Females "call" males from 3:30 am until dawn by emitting an airbourne pheromone. The mated pair usually remain coupled until the following evening. A recent expedition to Nova Scotia (1997) near the end of June resulted in nine males being captured at four different light sources over two nights. None of the males were around at 1:30 am when I retired, and a tenth flew away when the lights (mercury vapour and black) were checked just prior to dawn.

On June 23, 2000 I actually watched wild males fly in to a caged female in Valleyfield, P.E.I. where there is an abundance of larch. The female started calling shortly after 5:00 am and males arrived within ten minutes.

Photo by Dan MacKinnon for Bill Oehlke

Sometimes columbia columbia males will fly in to a female cecropia that is still calling just prior to dawn, not having mated through the night.
Subsequent caterpillars, fed on larch, spin the hybrid-type cocoon between the normal cecropia cocoon (left) and the columbia columbia cocoon (right). Male adults from this cross will be sexually viable, but females will be sterile.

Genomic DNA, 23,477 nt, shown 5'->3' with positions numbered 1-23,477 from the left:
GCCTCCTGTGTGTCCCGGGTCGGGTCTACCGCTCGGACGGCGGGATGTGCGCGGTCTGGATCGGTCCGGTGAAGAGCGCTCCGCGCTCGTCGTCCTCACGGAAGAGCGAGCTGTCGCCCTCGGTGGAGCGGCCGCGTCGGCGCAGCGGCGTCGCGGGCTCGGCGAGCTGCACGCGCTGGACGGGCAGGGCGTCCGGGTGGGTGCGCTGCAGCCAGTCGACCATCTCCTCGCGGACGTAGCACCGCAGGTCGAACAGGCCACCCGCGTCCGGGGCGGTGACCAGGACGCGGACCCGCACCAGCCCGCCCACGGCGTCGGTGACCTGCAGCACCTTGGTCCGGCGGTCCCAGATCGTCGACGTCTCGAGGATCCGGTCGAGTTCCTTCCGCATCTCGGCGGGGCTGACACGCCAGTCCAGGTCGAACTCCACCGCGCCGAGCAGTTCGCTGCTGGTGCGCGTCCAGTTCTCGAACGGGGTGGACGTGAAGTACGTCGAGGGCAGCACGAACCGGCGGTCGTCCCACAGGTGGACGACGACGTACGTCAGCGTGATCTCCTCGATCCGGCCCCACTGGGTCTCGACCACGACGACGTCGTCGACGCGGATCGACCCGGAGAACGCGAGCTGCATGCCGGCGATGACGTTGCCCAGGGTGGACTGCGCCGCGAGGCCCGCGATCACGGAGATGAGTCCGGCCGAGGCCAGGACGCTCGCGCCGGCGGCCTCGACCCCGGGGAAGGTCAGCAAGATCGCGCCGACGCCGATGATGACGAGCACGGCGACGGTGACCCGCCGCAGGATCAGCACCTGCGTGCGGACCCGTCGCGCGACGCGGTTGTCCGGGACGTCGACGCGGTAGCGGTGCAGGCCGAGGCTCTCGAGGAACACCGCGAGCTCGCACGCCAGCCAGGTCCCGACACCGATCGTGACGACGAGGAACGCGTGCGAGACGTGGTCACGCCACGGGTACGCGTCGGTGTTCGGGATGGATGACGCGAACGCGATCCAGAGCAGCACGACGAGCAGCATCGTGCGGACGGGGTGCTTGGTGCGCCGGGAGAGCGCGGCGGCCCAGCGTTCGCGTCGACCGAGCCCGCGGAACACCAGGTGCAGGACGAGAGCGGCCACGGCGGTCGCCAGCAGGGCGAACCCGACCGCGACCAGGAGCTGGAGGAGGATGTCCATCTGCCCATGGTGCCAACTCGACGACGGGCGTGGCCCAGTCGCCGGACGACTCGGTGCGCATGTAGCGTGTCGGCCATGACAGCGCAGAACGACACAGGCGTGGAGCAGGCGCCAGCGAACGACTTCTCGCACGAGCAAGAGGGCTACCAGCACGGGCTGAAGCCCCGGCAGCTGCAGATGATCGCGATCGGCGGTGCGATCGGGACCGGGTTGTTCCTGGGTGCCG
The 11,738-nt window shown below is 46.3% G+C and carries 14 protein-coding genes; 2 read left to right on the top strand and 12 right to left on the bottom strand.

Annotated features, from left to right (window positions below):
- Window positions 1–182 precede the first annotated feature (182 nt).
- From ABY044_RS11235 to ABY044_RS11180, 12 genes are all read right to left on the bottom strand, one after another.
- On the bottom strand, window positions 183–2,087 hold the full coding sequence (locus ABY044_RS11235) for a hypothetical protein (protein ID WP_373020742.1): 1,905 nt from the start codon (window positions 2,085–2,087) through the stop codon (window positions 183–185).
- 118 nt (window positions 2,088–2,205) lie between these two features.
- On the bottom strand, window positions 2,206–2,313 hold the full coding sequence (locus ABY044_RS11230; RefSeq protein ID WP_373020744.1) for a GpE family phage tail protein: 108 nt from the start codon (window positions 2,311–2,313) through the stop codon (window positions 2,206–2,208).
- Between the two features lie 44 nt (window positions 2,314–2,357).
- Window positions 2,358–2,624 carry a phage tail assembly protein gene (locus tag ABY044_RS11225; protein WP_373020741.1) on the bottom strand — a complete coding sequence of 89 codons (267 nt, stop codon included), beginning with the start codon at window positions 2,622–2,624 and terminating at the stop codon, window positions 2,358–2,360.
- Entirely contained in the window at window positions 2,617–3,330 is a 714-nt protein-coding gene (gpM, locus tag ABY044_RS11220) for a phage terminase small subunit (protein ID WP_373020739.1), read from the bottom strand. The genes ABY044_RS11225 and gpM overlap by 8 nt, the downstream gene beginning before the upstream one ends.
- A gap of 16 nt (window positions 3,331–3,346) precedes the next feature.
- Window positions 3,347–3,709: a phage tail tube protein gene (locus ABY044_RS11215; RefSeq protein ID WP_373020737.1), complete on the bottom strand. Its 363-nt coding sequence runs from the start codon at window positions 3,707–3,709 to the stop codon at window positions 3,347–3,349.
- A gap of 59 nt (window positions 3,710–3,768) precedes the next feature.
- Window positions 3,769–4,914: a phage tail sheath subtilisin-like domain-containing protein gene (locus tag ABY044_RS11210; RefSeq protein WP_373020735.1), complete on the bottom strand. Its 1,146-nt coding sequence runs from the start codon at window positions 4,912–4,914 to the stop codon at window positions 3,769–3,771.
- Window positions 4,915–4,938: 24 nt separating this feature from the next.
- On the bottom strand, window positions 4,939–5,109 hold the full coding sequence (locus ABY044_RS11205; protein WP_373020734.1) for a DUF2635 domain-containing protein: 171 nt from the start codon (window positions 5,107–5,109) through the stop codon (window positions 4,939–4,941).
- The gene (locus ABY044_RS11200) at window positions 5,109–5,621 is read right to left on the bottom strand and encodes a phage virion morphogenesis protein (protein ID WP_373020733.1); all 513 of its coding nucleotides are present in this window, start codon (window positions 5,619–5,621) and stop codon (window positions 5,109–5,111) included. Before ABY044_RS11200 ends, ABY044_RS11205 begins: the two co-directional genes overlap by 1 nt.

Both males and females of the cecropia x columbia columbia hybrids emerged in June of 1998, looking very much like large columbia columbia. One male mated with a female cecropia and ova hatched, June 26, and were be fed on larch. All larvae from this back cross subsequently succombed to disease. A female hybrid scented and mated but did not deposit any eggs. A subsequent dissection revealed no ova inside the body cavity.

For those who wish to rear this species, the smaller, lighter cocoons tend to be males and they typically emerge two to three days before the females in the larger, heavier cocoons. I overwinter columbia columbia cocoons in loosely lidded waxed cardboard boxes in my refigerator crisper. No misting or freezing is required.


Female moths lay single eggs (sometimes a pair) near the base of the larch needles. Incubation can take anywhere from 8-19 days, depending on temperature.

Columbia columbia larvae are solitary from time of emergence.

Columbia l columbia larvae are very similar to cecropia and other Hyalophora species but may be distinguished by three pairs of enlarged red thoracic tubercles. Cecropia have but two pairs of red-orange enlarged dorsal, thoracic scoli.